How to Recognize Plagiarism
Cases of Plagiarism and their Consequences
Yes, there are real consequences for getting caught committing plagiarism. For more specific examples, click on links below.
- Plagiarism in the News: on the PBS NewsHour, about Stephen Ambrose and Doris Kearns Goodwin's plagiarism (transcript of the debate on Jan. 28, 2002)
- Plagiarism in Colleges in the USA (PDF): Ronald B. Standler discusses plagiarism, copyright and trademark infringement laws, academic ethics, and numerous legal cases (last revised: April 16, 2012).
For professionals who are caught committing plagiarism, loss of their reputation, and even loss of their job or potential income, is a serious matter (e.g., see this story in Poynter, Sept. 7, 2012).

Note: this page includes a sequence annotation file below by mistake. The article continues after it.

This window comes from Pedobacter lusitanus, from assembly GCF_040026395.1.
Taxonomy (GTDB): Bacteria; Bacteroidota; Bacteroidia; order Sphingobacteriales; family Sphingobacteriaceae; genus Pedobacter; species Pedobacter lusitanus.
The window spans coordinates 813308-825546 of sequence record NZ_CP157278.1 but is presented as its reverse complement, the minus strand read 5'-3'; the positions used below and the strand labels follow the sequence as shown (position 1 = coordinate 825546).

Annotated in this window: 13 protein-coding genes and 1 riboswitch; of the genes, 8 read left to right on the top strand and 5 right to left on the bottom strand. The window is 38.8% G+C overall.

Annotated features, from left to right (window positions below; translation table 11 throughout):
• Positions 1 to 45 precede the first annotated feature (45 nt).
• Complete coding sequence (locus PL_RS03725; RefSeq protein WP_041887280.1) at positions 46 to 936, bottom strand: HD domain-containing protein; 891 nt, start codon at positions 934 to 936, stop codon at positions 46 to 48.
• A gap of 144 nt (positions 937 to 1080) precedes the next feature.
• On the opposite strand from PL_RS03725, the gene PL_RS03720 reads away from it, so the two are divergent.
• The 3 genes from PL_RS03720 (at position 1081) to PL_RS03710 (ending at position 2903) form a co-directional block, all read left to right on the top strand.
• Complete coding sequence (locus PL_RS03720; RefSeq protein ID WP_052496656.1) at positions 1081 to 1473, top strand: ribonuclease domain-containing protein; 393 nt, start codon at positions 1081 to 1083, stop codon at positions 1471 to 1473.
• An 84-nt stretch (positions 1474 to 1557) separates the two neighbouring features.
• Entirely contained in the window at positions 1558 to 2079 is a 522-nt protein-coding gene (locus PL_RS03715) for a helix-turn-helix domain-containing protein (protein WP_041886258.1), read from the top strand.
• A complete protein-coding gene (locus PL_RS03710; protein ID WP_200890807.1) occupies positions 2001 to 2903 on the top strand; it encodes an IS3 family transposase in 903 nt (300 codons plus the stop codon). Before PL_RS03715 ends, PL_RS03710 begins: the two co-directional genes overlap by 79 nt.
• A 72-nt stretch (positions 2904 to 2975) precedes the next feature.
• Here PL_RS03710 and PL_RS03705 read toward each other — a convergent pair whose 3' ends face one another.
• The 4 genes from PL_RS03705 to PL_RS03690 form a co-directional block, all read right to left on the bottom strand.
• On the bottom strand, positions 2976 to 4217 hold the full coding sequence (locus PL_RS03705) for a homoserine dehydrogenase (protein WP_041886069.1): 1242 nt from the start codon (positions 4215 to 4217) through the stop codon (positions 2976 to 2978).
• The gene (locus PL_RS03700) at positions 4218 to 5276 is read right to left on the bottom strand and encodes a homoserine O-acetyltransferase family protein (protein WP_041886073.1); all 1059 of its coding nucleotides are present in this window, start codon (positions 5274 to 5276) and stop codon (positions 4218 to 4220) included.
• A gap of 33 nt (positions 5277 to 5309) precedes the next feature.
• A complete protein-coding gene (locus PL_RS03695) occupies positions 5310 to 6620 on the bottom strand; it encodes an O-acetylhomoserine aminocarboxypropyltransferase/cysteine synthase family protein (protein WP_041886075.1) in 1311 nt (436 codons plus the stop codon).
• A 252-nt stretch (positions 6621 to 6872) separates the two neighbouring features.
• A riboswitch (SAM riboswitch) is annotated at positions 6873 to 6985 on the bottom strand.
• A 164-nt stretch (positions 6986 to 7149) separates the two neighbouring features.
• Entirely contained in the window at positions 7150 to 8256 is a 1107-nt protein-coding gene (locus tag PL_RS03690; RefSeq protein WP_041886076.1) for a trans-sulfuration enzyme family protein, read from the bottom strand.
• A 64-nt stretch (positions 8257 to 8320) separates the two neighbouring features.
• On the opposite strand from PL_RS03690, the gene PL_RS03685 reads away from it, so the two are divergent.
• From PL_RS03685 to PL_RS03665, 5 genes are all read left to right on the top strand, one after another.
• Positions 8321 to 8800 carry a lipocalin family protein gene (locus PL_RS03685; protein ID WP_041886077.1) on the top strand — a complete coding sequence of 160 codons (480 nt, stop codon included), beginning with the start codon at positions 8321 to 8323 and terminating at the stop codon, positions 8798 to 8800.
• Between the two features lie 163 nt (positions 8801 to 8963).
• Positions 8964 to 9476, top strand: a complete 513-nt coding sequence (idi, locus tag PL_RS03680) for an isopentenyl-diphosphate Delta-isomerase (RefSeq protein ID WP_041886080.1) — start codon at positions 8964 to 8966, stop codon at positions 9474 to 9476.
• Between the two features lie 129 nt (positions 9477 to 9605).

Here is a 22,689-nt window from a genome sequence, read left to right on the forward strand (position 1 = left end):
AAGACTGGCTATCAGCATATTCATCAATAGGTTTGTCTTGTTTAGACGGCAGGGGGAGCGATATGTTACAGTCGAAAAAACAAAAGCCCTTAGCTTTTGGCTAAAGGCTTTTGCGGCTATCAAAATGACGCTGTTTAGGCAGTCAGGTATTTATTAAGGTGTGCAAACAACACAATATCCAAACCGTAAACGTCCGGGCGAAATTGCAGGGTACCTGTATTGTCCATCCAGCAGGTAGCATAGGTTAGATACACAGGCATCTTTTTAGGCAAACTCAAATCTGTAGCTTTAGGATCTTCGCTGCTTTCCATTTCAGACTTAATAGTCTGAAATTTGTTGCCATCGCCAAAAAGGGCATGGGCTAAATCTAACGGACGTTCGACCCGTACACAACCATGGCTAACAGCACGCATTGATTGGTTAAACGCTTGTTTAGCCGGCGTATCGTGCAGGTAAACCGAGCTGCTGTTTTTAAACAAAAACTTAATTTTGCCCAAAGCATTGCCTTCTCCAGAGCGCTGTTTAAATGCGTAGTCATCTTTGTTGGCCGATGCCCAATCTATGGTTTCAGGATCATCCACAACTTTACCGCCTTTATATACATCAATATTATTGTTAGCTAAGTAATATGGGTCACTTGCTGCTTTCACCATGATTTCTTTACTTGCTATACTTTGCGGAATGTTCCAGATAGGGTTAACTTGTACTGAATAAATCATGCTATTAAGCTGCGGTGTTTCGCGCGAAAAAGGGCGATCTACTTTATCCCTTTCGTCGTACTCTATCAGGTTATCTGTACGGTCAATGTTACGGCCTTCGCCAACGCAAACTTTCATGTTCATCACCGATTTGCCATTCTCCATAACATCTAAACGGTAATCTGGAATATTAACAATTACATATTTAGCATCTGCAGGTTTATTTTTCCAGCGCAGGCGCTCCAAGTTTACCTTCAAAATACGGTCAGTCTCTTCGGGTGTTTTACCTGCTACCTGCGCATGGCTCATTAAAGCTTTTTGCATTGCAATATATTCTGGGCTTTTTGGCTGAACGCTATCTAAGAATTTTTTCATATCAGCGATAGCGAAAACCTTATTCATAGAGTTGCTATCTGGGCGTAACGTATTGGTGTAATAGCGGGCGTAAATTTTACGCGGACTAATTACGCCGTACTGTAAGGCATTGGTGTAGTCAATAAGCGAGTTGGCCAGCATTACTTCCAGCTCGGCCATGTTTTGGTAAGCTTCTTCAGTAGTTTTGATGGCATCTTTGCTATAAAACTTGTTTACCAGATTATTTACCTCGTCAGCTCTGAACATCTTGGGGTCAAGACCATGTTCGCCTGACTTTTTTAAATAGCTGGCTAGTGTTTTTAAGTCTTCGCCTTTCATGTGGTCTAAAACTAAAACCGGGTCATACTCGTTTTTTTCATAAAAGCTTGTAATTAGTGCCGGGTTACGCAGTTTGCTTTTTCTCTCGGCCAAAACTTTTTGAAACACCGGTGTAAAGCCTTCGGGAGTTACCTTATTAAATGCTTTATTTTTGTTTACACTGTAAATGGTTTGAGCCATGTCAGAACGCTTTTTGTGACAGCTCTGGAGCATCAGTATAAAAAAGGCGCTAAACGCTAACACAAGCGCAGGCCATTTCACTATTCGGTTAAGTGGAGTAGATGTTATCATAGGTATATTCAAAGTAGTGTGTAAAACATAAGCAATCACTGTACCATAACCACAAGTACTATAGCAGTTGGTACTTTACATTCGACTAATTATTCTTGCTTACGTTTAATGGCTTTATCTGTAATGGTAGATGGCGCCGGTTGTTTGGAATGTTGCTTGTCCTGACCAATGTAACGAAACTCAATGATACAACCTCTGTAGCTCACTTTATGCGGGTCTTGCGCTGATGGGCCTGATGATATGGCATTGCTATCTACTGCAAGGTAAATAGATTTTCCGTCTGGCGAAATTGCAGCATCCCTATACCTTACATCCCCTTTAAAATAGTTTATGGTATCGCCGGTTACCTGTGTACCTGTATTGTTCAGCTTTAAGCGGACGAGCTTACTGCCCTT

For students in college, getting caught for committing plagiarism can result in a failing grade for a paper or project, or even an entire course. Comission of plagiarism can lead to an academic disciplinary hearing. See Indiana University Bloomington's Student Disciplinary Procedures for Academic Misconduct (2008).
In extreme cases, universities have revoked degrees when significant plagiarism is later detected (e.g., in a thesis or dissertation). Really? See this U.S. News & World Report story (May 2, 2012).